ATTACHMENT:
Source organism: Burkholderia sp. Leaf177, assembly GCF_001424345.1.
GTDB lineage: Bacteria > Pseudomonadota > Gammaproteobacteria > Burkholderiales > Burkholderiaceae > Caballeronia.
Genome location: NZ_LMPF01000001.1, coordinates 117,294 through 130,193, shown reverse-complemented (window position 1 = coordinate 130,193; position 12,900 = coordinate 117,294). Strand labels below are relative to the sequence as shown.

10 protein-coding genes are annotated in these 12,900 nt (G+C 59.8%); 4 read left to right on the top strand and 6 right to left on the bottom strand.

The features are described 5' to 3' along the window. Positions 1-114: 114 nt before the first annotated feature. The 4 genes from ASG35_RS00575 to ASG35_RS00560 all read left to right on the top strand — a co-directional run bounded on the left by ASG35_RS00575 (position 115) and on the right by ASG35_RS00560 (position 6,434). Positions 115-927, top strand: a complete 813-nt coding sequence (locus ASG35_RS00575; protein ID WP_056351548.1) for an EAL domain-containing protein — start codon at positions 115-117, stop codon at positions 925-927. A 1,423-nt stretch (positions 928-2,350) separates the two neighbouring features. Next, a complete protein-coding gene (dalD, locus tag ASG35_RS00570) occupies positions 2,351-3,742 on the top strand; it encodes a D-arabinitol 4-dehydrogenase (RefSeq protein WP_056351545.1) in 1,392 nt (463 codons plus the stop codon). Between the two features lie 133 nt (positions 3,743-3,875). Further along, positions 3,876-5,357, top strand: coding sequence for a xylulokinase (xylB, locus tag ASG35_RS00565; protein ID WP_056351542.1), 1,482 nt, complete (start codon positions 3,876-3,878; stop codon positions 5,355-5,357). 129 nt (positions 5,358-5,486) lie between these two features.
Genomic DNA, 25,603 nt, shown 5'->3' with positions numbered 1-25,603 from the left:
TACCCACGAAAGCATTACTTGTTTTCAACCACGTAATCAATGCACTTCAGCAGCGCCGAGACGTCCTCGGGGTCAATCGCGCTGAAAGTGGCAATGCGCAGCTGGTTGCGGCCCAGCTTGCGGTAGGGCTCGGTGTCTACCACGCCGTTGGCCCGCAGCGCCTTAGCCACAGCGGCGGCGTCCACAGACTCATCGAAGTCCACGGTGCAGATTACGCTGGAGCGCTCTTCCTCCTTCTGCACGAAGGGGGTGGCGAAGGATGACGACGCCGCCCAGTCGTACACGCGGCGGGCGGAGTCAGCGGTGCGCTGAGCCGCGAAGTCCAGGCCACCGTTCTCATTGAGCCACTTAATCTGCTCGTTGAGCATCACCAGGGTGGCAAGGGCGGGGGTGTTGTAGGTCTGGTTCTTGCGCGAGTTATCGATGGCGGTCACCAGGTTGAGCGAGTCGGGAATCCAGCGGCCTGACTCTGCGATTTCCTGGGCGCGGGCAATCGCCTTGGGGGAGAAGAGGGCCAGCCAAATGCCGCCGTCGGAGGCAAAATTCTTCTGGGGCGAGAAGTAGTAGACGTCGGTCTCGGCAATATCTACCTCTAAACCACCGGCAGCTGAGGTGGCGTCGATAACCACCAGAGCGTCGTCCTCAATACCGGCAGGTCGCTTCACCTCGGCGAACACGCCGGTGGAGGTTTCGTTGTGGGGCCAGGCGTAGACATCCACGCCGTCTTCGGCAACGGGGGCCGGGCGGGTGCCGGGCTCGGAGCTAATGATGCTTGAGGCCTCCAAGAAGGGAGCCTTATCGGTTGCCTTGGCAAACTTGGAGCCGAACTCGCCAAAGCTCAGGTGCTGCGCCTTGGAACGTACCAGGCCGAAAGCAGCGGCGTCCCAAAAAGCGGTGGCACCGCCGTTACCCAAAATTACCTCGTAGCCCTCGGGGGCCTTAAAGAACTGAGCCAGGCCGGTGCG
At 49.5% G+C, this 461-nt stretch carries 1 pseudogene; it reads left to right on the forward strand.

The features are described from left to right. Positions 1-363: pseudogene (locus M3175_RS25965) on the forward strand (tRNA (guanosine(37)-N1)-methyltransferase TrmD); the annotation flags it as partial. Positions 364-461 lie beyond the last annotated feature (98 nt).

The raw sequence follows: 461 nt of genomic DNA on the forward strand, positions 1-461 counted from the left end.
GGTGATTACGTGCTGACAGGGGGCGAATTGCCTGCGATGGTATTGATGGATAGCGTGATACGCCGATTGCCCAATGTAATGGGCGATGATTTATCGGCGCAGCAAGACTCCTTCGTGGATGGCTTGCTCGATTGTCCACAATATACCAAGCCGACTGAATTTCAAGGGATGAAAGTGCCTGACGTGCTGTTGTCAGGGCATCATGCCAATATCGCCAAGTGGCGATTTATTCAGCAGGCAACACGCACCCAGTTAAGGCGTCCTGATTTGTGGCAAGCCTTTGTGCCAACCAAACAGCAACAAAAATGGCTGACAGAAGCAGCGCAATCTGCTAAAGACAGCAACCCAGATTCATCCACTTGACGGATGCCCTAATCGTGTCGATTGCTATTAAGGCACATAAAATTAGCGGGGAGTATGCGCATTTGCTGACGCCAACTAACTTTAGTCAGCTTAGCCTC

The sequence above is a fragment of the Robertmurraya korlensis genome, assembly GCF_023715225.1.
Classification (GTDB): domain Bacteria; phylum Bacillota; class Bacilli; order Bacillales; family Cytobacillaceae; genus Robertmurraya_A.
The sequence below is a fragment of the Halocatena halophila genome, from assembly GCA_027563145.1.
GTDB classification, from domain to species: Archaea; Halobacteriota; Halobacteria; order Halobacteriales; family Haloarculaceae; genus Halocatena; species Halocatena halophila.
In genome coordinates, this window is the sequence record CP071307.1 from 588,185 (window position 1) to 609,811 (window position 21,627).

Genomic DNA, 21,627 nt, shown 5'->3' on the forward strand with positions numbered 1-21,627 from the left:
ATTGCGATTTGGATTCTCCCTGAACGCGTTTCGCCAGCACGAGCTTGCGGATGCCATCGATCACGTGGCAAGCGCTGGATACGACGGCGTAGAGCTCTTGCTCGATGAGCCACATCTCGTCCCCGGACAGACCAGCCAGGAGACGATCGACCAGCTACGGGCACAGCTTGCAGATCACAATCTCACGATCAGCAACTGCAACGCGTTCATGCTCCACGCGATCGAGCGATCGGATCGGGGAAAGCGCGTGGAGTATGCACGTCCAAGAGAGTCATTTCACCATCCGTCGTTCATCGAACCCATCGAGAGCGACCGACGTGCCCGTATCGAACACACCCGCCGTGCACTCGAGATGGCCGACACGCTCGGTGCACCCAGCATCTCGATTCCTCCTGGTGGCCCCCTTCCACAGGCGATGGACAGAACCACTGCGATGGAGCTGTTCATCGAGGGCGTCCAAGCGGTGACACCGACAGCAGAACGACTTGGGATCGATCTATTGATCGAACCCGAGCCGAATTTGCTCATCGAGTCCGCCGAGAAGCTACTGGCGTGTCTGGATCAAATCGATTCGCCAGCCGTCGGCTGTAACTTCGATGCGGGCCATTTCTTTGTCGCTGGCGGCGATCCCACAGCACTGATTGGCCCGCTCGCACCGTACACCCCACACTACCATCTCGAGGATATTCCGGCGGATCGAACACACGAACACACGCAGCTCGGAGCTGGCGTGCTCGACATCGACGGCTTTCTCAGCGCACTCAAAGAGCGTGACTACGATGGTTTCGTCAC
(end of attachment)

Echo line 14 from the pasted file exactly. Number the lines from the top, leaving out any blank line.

The sequence below is a fragment of the Halocatena halophila genome, from assembly GCA_027563145.1.